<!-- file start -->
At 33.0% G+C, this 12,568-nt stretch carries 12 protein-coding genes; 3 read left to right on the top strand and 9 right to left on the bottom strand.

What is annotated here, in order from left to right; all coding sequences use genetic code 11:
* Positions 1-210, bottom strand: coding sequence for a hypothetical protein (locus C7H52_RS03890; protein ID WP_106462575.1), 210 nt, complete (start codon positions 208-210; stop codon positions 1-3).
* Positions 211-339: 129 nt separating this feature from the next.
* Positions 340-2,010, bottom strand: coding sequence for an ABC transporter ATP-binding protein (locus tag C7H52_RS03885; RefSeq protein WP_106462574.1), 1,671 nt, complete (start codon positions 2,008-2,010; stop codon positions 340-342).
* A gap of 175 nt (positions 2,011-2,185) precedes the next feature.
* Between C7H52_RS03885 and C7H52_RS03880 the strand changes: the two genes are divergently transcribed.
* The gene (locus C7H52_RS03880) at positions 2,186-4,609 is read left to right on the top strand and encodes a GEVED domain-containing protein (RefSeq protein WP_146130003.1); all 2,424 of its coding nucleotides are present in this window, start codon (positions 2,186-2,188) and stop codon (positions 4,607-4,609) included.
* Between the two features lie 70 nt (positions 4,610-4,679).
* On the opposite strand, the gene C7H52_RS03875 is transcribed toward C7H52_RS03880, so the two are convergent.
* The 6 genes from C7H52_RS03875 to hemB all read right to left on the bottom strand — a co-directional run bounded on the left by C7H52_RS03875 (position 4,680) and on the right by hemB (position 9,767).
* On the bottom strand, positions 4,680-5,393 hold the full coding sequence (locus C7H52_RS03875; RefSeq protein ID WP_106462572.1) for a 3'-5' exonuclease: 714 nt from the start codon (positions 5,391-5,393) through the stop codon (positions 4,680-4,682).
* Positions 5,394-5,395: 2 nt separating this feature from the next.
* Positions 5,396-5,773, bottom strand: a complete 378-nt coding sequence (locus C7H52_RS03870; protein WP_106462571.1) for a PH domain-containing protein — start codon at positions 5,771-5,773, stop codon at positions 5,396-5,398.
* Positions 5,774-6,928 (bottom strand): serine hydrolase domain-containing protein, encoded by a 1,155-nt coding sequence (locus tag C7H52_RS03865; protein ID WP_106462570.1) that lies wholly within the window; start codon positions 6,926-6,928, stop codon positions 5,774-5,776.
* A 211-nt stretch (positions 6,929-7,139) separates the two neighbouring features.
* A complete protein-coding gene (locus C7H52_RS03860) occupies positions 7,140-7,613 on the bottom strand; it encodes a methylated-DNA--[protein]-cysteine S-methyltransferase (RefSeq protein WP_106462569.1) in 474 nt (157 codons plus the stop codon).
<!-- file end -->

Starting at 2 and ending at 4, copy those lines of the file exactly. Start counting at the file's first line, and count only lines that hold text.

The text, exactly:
What is annotated here, in order from left to right; all coding sequences use genetic code 11:
* Positions 1-210, bottom strand: coding sequence for a hypothetical protein (locus C7H52_RS03890; protein ID WP_106462575.1), 210 nt, complete (start codon positions 208-210; stop codon positions 1-3).
* Positions 211-339: 129 nt separating this feature from the next.